Natural Life Magazine

Living Without Plastic During Plastic-Free July and Every Other Month 

Living Without Plastic
By Wendy Priesnitz

According to a report by the Ellen MacArthur Foundation and the World Economic Forum, by 2050, there will be more plastic floating around in the sea than fish, with about a truck’s worth of waste dumped into our waters every minute. The report has helped push for bans on single-use plastic items around the world and created a tidal wave of movements pushing for us to recover from our addiction to plastic.

The main thrust towards eliminating plastic must start at the top, from manufacturers and packagers. I believe it is naive to think that the oil industry will give up producing plastic; as the climate crisis pushes threatens its fuel profits, we will see an even greater push to shift towards increased use of plastic. Estimates predict a 40 percent rise in plastic production over the next decade.

You may believe that the ultimate solution to the plastic problem lies in getting everyone to recycle. But that is not the case. In fact, the plastics industry and the major corporations use recycling as a way to evade responsibility for the waste they create by blaming and shaming individual consumers. There are some small markets for certain types of plastic that can be downcycled into other products. But less than ten percent of manufactured plastic is recycled, and even much of what consumers put into their blue bins and bags ends up in local landfills or is shipped to developing countries for disposal.

Of course, even if we were to cease using single-use plastic today, what is already in our landfills and oceans will be around virtually for ever. However, there are many things consumers can do to keep the problem from worsening, including refusing overpacking and lobbying for producer responsibility. We can also reduce, if not eliminate, our personal use of plastic. Here are some relatively easy suggestions:

  • Store foods in glass jars or Pyrex-like containers.
  • Buy cheese and meat from a dairy and butcher, or deli counter, and ask them to wrap your purchase in paper rather than plastic (or in your own container).
  • If you drink milk, buy it in reusable glass bottles.
  • Shop at farmers markets, using your own reusable cloth bags.
  • Replace grocery store plastic bags with your own reusable cloth bags.
  • Buy or make a couple of cloth bags specifically for bread from the bakery.
  • Buy foods like peanut butter, as well as laundry soap, shampoo, and other products in bulk, using your own glass or metal containers.
  • Avoid take-out food, or take your own non-plastic container.
  • Invest in stainless steel ice cube trays and popsicle containers.
  • Pack work/school lunches in reusable metal containers and paper or cloth bags.
  • If you can’t find foods like yogurt, juice, and condiments in glass containers, make your own at home.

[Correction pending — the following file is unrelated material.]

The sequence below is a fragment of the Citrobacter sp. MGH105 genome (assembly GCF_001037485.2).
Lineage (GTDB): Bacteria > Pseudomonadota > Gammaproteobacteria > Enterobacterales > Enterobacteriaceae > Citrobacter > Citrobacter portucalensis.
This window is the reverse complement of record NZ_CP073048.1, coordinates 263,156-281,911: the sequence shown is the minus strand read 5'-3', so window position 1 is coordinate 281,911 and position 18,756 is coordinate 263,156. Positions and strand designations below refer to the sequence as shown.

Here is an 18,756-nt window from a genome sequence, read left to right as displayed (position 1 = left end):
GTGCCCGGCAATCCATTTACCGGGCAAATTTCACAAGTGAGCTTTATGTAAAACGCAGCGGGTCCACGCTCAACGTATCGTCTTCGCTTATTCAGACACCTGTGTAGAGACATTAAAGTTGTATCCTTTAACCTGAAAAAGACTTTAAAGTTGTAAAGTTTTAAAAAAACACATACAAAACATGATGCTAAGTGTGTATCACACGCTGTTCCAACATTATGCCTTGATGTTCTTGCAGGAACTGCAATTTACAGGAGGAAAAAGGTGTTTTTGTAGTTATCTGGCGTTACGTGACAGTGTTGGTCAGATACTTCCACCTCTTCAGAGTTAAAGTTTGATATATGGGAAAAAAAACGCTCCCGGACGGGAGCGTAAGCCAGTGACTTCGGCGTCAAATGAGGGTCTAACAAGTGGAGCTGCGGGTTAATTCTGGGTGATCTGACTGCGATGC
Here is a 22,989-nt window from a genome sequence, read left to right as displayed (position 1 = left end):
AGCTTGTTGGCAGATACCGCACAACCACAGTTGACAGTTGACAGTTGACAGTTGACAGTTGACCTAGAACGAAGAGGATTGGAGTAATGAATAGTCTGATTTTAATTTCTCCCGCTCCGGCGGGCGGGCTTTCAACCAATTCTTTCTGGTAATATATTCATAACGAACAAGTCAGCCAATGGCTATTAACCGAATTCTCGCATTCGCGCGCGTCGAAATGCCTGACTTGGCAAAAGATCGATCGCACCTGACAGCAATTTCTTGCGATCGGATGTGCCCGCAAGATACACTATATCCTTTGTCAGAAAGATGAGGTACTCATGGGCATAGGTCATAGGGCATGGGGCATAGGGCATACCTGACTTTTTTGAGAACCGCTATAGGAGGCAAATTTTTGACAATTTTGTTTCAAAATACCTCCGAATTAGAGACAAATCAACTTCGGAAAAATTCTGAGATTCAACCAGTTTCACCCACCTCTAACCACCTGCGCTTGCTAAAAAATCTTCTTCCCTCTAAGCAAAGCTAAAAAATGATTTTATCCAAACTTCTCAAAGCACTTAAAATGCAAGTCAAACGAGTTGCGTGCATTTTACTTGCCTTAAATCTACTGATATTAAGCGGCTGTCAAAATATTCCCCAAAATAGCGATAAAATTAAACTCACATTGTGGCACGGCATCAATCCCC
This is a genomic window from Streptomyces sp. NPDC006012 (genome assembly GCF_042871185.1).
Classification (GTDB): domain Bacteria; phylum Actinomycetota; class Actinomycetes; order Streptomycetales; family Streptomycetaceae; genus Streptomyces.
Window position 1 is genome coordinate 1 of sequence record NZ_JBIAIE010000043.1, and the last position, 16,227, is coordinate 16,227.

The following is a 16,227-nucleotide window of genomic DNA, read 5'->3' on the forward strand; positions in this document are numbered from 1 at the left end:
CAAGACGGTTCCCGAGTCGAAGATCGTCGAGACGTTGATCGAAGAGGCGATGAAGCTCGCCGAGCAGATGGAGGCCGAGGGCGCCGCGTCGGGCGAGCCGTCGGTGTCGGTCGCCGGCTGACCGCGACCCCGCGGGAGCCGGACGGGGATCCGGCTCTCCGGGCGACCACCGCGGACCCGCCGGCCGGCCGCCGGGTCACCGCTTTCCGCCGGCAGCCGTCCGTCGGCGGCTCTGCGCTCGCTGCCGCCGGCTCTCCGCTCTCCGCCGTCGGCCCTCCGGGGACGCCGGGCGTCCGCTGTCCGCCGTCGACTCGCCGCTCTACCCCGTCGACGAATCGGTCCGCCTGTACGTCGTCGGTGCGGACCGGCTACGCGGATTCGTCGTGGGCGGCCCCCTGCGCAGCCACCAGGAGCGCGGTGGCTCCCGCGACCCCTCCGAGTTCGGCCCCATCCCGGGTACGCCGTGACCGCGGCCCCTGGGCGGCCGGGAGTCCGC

• Make your own ice cream, or buy it from an ice cream parlor and have them pack it into your own reusable container.
  • Buy eggs in paper cartons and return them for reuse or recycling.
  • Give up bottled water and take your own from home in a refillable container.
  • At coffee shops, take your own mug or, if you’re not having it “to go,” ask for a china mug.
  • If eating out, refuse plastic straws, plates, and cutlery; instead, carry your own stainless or bamboo cutlery, glass or metal straw, water bottle, etc.
  • Avoid personal care products containing plastic microbeads and that are packaged in plastic.
  • Use cardboard-packaged baking soda for cleaning and personal care.
  • Buy or make wooden and cloth toys for your children.
  • Download music from online stores rather than buying records or CDs; watch films online or borrow DVDs from the library.
  • Avoid synthetic clothing and the resulting microfiber pollution in favor of natural fibers.
  • Composting wet food waste will reduce the need for plastic garbage bags. Lobby your local municipality to allow other types of garbage to be collected loose in metal garbage cans or wrapped in newspaper

If all else fails, and you must buy something that’s packaged in plastic, refuse the packaging. You can make a substantial statement to the store staff/owners as well as your fellow customers by opening the packaging on the spot and leaving it behind. This is most effective if you can explain what you’re doing and/or leave behind a written explanation of the problem with plastic packaging.

If you must buy something that’s not available in anything other than plastic (cat litter box, computer, for example), buy second hand.

Wendy Priesnitz is the editor of Natural Life Magazine, has been a journalist for over 40 years, and is the author of thirteen books, including Natural Life Magazine's Green & Healthy Homes.


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